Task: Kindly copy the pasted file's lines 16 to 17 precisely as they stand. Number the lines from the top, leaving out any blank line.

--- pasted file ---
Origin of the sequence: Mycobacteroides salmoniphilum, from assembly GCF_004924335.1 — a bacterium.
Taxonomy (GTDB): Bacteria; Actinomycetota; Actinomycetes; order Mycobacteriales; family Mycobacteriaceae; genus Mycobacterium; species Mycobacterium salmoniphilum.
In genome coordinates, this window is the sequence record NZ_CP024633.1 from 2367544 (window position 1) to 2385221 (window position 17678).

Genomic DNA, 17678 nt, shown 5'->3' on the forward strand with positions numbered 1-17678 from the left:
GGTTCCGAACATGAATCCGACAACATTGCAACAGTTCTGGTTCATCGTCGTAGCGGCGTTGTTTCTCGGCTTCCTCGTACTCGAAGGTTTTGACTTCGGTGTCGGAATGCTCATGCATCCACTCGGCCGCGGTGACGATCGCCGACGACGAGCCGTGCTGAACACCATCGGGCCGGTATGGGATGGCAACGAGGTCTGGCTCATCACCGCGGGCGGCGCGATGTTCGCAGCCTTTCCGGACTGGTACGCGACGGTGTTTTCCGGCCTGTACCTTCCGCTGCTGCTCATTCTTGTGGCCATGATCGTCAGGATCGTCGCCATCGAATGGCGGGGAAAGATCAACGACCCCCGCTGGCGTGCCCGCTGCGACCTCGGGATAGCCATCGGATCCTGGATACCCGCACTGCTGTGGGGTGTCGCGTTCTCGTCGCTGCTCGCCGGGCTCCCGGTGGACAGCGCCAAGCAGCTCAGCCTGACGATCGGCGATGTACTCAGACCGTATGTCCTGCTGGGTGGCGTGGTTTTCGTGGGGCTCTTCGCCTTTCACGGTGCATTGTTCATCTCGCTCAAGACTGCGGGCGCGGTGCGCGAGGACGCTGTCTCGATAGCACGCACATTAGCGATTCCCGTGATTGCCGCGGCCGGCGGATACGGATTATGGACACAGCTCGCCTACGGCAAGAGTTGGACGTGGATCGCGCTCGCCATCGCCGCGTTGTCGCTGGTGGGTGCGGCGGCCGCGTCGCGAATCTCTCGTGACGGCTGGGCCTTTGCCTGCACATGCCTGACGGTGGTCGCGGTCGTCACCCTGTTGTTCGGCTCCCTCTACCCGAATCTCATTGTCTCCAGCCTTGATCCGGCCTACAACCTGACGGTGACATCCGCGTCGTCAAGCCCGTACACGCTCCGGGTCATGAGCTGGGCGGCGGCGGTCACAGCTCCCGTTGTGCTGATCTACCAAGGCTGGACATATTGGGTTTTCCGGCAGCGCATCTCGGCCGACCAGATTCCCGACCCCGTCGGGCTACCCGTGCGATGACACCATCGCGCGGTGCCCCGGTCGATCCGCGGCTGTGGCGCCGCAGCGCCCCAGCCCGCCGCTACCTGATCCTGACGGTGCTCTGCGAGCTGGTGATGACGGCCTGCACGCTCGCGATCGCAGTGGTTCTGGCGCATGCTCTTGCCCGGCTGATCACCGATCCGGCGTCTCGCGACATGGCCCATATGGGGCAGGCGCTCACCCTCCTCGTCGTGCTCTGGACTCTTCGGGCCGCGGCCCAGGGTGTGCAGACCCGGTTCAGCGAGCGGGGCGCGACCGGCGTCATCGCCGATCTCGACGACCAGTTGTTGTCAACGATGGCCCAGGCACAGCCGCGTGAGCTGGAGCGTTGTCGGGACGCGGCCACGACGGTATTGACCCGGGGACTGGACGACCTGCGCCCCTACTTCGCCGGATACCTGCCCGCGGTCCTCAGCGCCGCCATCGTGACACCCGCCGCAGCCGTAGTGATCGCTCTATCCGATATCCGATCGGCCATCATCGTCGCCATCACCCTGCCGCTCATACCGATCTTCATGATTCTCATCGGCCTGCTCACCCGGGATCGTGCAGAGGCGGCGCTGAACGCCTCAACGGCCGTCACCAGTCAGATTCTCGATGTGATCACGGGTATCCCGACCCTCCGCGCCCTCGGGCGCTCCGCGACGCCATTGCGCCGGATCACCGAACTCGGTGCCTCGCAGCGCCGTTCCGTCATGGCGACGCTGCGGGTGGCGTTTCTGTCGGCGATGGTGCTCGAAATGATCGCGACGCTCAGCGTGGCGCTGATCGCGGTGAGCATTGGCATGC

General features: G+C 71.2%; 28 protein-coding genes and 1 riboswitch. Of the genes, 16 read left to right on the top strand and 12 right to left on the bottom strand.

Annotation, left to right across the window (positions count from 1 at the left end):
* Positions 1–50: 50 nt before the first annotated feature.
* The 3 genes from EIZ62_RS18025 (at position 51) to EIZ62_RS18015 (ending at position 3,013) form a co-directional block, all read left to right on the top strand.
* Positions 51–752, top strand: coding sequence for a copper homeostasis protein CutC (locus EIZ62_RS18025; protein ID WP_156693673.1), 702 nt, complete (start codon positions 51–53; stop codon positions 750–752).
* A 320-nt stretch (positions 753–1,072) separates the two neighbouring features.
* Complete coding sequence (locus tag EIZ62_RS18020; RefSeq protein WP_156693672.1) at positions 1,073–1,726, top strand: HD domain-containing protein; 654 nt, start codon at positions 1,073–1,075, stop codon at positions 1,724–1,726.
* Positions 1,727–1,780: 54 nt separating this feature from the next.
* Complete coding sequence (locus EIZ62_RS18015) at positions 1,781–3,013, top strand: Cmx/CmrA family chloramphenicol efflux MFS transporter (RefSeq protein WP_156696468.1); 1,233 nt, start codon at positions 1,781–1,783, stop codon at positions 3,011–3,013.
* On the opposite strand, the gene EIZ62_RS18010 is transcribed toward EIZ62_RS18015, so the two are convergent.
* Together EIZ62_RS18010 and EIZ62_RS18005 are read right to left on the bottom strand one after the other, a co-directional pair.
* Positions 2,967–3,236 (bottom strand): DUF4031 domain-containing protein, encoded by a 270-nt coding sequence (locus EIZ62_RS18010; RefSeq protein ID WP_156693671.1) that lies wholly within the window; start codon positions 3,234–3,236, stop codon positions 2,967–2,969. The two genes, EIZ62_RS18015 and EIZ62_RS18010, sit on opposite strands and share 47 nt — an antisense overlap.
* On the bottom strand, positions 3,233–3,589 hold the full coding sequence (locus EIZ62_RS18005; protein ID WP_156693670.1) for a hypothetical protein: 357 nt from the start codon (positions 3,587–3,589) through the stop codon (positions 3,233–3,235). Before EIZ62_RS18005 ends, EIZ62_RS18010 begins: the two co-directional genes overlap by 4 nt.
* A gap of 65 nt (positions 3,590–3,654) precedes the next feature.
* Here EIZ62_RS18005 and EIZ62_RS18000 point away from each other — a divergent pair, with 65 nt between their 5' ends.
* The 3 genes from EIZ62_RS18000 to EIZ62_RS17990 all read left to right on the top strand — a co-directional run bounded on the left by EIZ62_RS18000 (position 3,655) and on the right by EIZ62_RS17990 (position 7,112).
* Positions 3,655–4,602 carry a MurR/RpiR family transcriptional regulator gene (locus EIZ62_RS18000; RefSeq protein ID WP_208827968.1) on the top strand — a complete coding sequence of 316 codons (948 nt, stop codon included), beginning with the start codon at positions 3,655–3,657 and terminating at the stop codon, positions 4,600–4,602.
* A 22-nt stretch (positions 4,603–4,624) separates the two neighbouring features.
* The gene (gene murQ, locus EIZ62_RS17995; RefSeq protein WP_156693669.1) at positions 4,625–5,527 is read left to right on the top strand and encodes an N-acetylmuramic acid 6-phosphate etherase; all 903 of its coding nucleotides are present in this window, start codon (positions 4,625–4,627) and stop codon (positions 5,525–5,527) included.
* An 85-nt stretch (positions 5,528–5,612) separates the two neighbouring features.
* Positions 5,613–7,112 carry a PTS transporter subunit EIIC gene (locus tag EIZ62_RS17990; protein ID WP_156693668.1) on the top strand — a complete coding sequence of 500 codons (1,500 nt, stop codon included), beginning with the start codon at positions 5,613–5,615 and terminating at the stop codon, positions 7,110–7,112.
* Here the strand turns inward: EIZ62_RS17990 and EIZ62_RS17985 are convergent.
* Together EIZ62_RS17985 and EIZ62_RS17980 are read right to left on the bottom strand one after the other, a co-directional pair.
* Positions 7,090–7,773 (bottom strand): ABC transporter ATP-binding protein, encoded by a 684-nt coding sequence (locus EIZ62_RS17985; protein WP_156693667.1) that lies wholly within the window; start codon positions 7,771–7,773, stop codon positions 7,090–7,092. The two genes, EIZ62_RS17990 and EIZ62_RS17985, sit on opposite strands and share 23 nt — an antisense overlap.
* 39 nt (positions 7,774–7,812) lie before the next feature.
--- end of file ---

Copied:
* Together EIZ62_RS18010 and EIZ62_RS18005 are read right to left on the bottom strand one after the other, a co-directional pair.
* Positions 2,967–3,236 (bottom strand): DUF4031 domain-containing protein, encoded by a 270-nt coding sequence (locus EIZ62_RS18010; RefSeq protein ID WP_156693671.1) that lies wholly within the window; start codon positions 3,234–3,236, stop codon positions 2,967–2,969. The two genes, EIZ62_RS18015 and EIZ62_RS18010, sit on opposite strands and share 47 nt — an antisense overlap.